- 1A weapon with a pointed tip, typically of steel, and a long shaft, used for thrusting or throwing.More example sentences
- Their traditional hunting weapons were spears and blow guns.
- The spear was the commonest weapon with an iron blade on a wooden shaft, often of ash and 2 to 3m in length.
- Swords, spears, and other weapons of obvious value stuck out of the mounds at odd angles.
- 1.1An instrument with a long shaft and a barbed tip used for catching fish.More example sentences
- One of the traditional fishing methods in the Kavango includes fishing with spears.
- Whaling in Korea dates back to the prehistoric era, as is evidenced by rock carvings, as well as bones and fishing spears found in Ulsan that are 5,000 years old.
- The Ojibwa fished throughout the year, using hooks, nets, spears, and traps.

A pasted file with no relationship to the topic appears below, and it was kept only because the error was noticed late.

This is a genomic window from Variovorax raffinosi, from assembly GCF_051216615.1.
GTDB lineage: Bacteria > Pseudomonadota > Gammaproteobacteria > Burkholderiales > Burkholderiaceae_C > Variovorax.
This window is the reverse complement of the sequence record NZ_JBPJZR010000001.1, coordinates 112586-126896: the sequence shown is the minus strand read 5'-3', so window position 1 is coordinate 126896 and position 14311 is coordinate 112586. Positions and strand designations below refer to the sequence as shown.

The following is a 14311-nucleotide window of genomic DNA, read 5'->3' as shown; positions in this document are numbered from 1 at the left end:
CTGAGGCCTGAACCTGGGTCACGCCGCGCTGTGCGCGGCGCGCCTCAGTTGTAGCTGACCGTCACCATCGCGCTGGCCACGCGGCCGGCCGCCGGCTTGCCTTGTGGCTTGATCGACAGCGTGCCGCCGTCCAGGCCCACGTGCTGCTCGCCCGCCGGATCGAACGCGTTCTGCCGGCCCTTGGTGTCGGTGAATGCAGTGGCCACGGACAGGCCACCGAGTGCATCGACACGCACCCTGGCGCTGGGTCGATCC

- 2A plant shoot, especially a pointed stem of asparagus or broccoli: smoked salmon wrapped around asparagus spearsMore example sentences
- Deb emerged from her cubicle, and shyly asked Gil's permission to eat two Portobello mushrooms and a spear of asparagus for dinner.
- My father is still picking stray asparagus spears from a commercial asparagus patch that was planted when he was a boy, and, that was a long time ago!
- Above and below the fava beans I've placed asparagus spears.
verb[with object] Back to top
- Pierce or strike with a spear or other pointed object: she speared her last chip with her forkMore example sentences
- Then, with a lucky stab, Johnny speared the snake with the frog gig, just behind its neck.
- His foot and leg injury cause him to limp as he sprints toward Spike and spears him to the ground.
- Queequeg spears a male on the outer rim of the crowd.
- The male side or members of a family. The opposite of the distaff side.
Old English spere, of Germanic origin; compare with Dutch speer and German Speer.